Many visitors find these fallow and fertile prospects for fix-me-uppers irresistibly attractive and would like to buy them. Yet none of these homeless houses are sold or rented out.

The aforementioned scarcity of jobs, lack of transportation and a shortage of shopping and entertainment facilities don’t seem to be barriers for the kinds of people who would like to move here, buy a house and fix it up, whether those potential buyers be foreign or Japanese.

But these dwellings, many heritage homes in their own right, will never get the chance to be revived because there is one thing most people don’t realize about this island paradise among the cobalt waters of the Seto Inland Sea: that despite many people wanting to move here, none of them can. This is because the islanders do not see residents as a fungible commodity, and therefore will not sell their houses to outsiders.

It’s no secret that one undervalued aspect of the Seto Inland Sea is tourism. But tourism doesn’t just happen — it’s a business. The few entrepreneurs here that can make that happen are all islanders. These younger people have grown up on the island, gone to university in Osaka or Tokyo, and come back to use their skills here. They are welcomed back because they are not outsiders.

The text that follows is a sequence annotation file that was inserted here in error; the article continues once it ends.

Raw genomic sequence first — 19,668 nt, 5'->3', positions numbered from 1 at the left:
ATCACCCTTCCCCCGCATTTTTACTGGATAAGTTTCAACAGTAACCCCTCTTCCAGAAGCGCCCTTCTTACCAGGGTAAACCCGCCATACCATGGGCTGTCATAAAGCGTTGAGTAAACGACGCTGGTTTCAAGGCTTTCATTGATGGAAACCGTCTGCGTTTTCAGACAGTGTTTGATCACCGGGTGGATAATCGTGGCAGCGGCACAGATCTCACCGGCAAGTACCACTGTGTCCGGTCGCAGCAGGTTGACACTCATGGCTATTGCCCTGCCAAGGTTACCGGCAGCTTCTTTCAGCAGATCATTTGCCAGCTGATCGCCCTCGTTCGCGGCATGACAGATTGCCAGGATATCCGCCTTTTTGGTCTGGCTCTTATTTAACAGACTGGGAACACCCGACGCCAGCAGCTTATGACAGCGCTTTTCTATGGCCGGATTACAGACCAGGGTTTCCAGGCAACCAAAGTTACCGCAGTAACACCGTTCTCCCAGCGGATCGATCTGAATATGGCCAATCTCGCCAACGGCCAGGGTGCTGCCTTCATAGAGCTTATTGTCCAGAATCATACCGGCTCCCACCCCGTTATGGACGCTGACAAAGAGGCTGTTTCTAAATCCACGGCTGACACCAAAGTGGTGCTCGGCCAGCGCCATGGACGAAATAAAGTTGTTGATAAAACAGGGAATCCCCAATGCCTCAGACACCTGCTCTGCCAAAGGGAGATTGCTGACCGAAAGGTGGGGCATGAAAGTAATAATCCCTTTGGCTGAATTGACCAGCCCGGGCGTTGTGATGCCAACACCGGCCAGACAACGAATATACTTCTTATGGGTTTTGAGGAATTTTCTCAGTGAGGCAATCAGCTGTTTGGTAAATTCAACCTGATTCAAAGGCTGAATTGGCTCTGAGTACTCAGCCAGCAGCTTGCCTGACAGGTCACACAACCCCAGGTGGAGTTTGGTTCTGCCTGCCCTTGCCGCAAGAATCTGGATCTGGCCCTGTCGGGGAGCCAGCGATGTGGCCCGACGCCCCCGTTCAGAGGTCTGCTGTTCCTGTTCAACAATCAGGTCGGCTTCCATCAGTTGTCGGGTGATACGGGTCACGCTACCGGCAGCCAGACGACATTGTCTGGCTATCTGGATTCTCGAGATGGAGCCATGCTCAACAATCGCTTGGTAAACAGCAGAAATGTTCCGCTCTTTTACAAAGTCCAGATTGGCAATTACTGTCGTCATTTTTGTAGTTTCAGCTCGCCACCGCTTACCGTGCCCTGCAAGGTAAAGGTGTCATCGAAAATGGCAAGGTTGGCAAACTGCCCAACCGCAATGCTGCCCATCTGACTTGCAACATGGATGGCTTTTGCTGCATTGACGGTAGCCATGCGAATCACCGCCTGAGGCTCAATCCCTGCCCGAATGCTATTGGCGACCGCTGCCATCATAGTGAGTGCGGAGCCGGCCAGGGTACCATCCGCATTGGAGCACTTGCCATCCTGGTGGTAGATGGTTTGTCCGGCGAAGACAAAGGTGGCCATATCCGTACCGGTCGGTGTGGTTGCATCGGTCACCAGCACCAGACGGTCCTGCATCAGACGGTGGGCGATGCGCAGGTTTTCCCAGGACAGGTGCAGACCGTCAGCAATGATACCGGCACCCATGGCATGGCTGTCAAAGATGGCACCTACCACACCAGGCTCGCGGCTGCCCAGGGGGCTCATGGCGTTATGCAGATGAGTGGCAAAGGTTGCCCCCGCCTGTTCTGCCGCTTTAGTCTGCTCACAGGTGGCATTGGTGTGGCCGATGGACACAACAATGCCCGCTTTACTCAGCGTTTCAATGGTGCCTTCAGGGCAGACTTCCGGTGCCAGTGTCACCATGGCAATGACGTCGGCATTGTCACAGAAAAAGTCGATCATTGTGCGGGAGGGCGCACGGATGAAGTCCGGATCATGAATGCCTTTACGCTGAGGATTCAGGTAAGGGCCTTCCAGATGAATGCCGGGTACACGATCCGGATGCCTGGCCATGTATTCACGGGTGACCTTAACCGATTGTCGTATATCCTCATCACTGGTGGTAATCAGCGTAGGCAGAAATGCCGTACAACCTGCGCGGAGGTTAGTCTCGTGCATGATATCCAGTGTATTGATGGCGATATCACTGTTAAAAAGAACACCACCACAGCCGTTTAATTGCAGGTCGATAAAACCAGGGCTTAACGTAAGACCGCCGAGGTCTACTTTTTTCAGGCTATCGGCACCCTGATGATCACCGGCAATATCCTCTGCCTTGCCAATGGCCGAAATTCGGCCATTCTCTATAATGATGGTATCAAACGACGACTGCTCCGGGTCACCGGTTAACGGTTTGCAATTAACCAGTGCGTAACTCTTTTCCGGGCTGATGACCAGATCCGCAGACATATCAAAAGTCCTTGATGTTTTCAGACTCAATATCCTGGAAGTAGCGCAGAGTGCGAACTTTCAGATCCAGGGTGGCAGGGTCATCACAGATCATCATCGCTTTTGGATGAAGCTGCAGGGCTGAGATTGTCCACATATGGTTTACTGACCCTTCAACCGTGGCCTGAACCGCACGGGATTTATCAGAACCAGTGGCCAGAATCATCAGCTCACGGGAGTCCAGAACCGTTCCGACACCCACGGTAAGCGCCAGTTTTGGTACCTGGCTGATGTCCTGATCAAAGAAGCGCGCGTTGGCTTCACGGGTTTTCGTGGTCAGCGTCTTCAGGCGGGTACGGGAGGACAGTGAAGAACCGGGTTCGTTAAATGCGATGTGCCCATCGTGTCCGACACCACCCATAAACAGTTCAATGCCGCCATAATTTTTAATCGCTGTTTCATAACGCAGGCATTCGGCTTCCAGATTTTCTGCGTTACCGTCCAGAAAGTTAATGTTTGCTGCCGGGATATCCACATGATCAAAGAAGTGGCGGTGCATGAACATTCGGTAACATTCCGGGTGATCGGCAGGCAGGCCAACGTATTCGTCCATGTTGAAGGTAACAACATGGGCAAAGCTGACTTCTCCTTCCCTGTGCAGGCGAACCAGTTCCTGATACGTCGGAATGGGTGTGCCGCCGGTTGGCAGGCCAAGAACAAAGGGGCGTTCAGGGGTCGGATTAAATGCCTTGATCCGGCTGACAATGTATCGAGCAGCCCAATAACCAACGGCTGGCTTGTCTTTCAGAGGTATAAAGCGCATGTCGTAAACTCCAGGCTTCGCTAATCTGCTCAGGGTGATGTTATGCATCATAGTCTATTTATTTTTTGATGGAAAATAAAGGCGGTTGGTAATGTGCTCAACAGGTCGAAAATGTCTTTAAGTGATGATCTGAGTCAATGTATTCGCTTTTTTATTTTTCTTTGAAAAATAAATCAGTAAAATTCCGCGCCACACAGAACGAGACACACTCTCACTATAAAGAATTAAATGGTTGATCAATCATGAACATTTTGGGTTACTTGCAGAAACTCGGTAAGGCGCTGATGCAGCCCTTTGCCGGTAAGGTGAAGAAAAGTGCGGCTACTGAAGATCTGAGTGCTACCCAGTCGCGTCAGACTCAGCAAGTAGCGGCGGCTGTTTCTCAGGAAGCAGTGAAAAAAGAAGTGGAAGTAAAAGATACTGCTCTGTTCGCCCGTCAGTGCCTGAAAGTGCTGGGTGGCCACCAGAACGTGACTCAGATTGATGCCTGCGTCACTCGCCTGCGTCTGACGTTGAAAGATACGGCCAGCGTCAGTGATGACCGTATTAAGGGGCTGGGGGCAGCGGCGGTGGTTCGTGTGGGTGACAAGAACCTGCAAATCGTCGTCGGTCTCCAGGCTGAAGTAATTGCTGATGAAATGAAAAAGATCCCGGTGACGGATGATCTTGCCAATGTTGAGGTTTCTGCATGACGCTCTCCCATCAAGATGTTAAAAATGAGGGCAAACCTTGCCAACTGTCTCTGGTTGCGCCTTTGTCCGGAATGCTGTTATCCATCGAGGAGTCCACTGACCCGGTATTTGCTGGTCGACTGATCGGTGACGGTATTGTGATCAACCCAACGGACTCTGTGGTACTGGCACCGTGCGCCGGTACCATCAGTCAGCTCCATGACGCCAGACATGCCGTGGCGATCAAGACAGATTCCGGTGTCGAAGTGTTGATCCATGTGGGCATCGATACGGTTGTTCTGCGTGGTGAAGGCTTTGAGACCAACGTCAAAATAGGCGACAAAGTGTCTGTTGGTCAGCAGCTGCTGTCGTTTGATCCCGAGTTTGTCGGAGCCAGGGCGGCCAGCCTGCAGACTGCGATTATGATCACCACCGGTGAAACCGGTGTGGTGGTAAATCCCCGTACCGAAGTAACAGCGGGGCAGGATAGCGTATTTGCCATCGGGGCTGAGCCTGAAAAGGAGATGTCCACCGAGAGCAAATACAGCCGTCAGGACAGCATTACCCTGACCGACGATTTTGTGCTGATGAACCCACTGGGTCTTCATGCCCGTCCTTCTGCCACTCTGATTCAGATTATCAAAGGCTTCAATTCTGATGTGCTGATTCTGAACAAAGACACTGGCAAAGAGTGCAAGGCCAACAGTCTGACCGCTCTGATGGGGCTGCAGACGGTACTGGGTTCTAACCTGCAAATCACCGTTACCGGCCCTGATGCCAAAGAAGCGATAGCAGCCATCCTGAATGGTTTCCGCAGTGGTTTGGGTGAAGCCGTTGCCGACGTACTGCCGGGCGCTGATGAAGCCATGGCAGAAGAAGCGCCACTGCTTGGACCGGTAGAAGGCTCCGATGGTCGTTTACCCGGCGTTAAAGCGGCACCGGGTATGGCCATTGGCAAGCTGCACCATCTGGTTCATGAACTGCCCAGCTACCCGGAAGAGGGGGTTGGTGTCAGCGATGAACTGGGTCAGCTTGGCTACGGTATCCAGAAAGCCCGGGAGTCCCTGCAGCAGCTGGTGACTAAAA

Unfortunately, there are not enough of these island entrepreneurs to save Shiraishi from a slow death. The number of abandoned houses will increase, the port will stay barren, the new school will eventually close. The minshuku and ryokan will be shuttered, the children of the deceased owners preferring to stay in the cities. When the stands serving food and shaved ice on the beach disappear, even day trippers will cease to come.